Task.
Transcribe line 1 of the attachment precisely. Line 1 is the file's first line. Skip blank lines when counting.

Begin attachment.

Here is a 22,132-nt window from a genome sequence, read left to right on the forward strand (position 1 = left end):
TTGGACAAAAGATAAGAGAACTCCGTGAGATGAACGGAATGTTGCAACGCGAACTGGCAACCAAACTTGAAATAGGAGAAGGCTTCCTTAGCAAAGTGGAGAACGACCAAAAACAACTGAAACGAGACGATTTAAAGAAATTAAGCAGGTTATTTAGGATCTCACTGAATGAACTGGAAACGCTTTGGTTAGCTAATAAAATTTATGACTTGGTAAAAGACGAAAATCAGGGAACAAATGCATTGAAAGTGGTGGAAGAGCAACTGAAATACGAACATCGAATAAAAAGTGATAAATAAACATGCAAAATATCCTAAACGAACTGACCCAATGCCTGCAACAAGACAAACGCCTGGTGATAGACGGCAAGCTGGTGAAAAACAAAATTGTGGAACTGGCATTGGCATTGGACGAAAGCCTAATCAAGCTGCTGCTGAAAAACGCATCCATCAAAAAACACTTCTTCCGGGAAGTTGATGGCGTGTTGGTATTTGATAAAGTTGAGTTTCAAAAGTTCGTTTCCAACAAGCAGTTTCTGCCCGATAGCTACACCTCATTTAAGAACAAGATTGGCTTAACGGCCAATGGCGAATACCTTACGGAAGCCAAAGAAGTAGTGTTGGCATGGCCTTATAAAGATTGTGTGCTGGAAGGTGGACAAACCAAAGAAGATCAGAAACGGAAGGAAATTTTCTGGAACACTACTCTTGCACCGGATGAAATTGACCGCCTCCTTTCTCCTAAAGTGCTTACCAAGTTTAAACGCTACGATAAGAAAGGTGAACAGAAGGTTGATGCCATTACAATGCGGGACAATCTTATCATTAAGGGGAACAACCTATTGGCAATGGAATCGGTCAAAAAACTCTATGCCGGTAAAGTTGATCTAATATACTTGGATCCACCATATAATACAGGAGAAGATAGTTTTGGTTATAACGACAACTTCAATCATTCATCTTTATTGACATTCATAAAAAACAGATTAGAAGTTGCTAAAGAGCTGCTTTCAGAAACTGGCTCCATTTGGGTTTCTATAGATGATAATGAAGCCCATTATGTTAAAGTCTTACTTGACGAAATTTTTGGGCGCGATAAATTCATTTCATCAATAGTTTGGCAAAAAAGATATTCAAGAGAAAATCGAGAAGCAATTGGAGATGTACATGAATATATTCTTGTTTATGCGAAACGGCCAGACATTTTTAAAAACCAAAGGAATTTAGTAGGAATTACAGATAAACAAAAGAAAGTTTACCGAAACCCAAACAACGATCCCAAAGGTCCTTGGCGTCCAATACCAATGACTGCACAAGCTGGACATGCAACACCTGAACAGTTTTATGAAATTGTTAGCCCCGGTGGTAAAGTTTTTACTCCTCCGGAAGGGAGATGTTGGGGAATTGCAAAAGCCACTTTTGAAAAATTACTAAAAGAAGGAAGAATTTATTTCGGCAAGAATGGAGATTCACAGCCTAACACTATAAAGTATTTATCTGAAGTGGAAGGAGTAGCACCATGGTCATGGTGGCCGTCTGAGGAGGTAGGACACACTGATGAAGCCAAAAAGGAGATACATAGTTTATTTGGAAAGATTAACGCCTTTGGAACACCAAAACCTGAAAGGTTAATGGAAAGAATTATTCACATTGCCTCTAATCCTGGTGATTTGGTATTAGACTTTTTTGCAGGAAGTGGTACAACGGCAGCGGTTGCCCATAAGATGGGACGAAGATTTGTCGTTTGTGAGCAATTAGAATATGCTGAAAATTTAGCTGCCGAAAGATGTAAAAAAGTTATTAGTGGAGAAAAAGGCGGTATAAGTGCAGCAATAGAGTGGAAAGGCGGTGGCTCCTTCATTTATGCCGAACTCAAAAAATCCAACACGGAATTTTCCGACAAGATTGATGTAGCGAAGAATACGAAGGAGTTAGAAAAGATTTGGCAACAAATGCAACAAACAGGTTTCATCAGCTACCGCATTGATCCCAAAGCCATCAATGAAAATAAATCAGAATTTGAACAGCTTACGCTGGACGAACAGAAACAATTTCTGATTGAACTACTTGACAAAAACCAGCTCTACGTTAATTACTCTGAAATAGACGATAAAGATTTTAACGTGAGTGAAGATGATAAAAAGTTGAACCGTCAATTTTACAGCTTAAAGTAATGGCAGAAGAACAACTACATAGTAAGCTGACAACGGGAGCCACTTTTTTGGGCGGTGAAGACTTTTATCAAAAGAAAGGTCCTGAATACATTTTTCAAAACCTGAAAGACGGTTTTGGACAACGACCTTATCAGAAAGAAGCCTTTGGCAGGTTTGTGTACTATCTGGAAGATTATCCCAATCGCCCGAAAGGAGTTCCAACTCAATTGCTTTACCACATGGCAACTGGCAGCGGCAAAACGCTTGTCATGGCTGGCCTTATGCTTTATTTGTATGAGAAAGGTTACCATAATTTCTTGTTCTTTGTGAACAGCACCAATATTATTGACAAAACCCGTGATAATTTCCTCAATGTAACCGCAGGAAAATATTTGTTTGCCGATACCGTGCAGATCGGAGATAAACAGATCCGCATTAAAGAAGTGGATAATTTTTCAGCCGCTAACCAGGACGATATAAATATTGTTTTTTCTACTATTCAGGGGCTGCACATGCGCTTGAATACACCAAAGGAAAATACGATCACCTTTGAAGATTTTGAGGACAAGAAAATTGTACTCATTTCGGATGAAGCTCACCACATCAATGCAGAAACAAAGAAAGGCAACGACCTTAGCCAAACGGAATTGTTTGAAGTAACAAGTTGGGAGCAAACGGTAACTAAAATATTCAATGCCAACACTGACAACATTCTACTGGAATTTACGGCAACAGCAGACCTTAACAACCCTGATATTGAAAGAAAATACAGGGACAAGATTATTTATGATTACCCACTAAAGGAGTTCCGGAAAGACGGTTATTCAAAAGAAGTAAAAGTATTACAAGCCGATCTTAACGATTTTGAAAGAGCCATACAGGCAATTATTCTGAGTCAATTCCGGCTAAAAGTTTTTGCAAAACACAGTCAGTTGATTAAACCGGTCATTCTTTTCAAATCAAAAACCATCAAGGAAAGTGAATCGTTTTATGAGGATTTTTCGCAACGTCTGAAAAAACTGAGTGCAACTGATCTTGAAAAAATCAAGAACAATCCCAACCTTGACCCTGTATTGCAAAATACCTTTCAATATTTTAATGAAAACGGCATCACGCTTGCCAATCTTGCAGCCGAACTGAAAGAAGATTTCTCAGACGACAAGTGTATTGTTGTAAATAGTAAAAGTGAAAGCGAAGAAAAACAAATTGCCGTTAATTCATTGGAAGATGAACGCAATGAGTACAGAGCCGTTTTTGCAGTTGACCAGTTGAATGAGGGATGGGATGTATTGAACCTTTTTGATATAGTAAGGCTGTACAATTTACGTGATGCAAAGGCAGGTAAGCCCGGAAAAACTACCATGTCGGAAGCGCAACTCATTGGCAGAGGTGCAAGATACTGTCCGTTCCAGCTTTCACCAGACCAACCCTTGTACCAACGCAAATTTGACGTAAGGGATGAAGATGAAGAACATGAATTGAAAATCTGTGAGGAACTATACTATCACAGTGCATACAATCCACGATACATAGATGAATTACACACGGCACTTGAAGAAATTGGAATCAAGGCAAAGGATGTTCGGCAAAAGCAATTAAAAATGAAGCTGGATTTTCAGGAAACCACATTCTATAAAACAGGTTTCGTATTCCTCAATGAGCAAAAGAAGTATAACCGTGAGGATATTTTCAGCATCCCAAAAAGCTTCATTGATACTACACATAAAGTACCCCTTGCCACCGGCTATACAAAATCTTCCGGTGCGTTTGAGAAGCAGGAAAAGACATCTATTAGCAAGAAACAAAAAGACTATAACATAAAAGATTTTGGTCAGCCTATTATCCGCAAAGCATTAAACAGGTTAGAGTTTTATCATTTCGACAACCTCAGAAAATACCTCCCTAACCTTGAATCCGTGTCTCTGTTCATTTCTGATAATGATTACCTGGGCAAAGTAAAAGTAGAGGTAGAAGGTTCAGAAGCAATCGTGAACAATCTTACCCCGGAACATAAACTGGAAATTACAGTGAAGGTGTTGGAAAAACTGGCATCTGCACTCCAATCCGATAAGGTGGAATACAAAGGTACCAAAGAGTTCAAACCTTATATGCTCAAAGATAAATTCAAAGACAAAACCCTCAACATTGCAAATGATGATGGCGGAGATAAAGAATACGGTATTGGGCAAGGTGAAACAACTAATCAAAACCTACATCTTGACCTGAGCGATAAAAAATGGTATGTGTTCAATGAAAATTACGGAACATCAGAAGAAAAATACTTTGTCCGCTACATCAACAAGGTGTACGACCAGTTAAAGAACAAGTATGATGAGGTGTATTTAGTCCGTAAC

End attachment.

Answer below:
Here is a 22,132-nt window from a genome sequence, read left to right on the forward strand (position 1 = left end):